A fixed index annuity (FIA) or equity indexed annuity is an insurance contract that combines a principal security with potential market-linked returns. If the chosen market index linked to the annuity performs well during the year, the annuity holder receives a portion of those gains in the form of interest. The annual reset is the mechanism by which those gains are “locked” into the accumulated value of the annuity, ensuring that the interest is protected from potential market downturns in the future. A financial advisor can help you determine whether an FIA or other annuity is a good fit for your retirement planning.
What is Annual reset?
At its core, the purpose of an annual reset is to provide investors with an opportunity to benefit from market growth while protecting their principal against market downturns. The performance of FIAs is typically correlated to a chosen market index, such as the S&P 500. However, unlike direct investment in the stock market, annuities do not involve buying stocks. Instead, it offers the potential for interest credits that are based on the performance of the index.
Every year, on the anniversary of the annuity contract, the insurance company checks the value of the index. The accumulated interest of the annuity is determined by measuring the performance of the index from the beginning to the end of the contract year.
If the index shows growth, a portion of that growth—subject to certain limits known as the “cap” or “participation rate”—is added to the value of the annuity. Importantly, even if the index experiences a decline during the year, the principal of the annuity is protected from those losses.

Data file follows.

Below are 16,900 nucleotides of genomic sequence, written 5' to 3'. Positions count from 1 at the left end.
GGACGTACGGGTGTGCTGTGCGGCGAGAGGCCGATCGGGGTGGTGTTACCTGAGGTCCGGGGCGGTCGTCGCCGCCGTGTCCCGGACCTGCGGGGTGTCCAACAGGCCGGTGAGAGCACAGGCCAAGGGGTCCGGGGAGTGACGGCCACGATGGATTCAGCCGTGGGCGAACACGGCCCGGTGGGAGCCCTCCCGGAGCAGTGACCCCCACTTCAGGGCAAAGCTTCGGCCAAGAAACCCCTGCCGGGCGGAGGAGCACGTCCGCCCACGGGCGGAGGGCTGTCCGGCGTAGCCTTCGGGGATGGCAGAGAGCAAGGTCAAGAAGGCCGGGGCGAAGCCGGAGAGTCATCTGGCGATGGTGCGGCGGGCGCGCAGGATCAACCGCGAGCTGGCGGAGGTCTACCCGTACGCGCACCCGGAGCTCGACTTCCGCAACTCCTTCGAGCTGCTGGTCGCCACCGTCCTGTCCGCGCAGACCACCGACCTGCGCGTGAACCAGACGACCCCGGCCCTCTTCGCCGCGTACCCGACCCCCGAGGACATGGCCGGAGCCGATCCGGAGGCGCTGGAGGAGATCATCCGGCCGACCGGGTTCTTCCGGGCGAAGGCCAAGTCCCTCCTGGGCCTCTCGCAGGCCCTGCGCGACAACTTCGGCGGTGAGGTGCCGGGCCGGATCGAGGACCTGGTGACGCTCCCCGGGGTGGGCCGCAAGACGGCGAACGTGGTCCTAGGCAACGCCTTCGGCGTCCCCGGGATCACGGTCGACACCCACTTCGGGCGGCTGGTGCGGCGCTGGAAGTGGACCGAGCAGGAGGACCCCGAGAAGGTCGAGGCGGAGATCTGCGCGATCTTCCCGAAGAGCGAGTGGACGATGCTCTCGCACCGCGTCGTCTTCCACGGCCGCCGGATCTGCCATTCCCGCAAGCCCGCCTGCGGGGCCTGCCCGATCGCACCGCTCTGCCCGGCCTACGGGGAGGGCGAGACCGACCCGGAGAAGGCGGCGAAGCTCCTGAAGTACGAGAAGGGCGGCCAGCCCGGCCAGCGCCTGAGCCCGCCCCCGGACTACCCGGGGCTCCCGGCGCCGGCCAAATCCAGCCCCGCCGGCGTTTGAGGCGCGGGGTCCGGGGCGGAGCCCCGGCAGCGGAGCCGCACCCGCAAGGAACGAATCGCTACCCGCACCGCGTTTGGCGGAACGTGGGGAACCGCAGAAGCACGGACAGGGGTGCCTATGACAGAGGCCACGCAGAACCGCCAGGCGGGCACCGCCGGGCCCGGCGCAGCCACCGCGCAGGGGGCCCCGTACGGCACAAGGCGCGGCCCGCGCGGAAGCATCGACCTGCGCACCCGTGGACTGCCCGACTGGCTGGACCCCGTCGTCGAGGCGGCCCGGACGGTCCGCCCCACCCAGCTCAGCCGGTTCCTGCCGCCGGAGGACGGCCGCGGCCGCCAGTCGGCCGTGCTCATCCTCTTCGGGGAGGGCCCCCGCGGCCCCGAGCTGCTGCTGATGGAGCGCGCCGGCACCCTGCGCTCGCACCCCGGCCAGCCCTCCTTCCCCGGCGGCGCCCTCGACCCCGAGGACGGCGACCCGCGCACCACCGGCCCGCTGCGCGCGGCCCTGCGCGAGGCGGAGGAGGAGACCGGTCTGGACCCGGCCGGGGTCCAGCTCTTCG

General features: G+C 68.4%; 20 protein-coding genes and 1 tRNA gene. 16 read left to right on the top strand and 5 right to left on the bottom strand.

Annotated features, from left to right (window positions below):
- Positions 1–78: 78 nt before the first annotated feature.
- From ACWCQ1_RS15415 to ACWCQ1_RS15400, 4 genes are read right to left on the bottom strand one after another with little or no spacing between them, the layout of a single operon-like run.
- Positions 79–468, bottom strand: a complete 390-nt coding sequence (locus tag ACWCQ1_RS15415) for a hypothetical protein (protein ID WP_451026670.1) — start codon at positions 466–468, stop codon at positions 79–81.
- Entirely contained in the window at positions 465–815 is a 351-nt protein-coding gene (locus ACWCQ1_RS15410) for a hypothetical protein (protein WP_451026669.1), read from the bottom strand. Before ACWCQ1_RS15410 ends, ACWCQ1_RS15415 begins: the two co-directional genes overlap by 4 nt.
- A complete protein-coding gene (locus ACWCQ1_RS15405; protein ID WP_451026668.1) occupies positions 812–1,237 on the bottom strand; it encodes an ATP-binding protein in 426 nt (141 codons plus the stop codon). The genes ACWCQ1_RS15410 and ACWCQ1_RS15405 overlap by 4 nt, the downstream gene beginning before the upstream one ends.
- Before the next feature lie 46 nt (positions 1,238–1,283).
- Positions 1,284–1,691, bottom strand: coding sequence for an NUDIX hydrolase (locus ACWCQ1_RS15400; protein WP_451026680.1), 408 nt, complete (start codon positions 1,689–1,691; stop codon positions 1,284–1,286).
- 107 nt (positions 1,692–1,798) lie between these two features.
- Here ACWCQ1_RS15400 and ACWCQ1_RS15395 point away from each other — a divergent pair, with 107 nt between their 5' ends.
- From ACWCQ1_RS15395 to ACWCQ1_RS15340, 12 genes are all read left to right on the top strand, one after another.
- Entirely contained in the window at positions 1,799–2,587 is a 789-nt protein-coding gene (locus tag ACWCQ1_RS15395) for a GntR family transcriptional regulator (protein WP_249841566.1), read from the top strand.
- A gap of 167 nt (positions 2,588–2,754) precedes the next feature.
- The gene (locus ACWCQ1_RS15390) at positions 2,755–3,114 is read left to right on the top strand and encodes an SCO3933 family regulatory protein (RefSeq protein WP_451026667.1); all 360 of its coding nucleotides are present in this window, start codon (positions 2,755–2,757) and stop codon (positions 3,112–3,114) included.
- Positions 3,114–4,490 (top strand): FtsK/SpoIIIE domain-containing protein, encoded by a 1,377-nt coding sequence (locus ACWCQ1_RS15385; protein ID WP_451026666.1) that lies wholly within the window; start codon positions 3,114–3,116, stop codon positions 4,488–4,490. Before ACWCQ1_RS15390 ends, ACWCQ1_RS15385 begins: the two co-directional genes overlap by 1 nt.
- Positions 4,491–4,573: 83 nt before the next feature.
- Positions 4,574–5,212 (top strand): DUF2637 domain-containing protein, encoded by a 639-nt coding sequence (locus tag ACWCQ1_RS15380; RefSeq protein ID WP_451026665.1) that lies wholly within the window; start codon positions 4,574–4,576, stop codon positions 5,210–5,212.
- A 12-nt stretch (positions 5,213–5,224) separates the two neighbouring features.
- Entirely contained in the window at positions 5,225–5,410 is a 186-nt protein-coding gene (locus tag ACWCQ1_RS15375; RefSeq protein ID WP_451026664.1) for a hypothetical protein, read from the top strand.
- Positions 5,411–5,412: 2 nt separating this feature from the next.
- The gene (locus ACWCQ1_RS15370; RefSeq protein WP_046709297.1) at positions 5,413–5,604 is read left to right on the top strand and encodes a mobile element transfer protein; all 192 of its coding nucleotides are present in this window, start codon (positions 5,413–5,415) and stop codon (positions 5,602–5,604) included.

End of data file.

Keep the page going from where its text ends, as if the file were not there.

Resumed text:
How Annual Reset Works in a Fixed Index Annuity
At the end of the tracking period, the value of the annuity is reset based on the positive performance of the chosen index. This means that the gains made during the year are locked in and the new value becomes the starting point for the next tracking period.
Over time, the value of the annuity is likely to increase as gains from previous years are added to the accumulated value. This compounding effect can lead to significant increases in the value of an annuity, especially during periods of continued market growth.
But even if the market index experiences losses in subsequent years, the value of the annuity remains unaffected by these downturns. The process of annual resetting and compounding is repeated every year, allowing your annuity to enjoy market gains while being protected from losses. This cycle continues until you decide to start receiving income from the annuity.
Annual reset example
An investor has a fixed index annuity with an annual reset and a present value of $10,000. The specified market index posted a 7% return at the end of the contract year. As a result, the value of the annuity would increase by 7% to $10,700.
However, if the annuity contract includes a participation rate, only a portion of the 7% profit will be credited to the accumulation value. If the annuity in the above example had a 90% participation rate, the accumulated value would have increased by 6.3%.
Pros and Cons of Annual Reset
The annual reset feature brings both advantages and potential disadvantages for investors.
The annual reset feature of a fixed index annuity offers an interesting balance between market-linked growth and principal safety. While it offers the potential for higher returns, it is important for individuals to consider their risk tolerance, financial goals and the terms of the annuity before making a decision.
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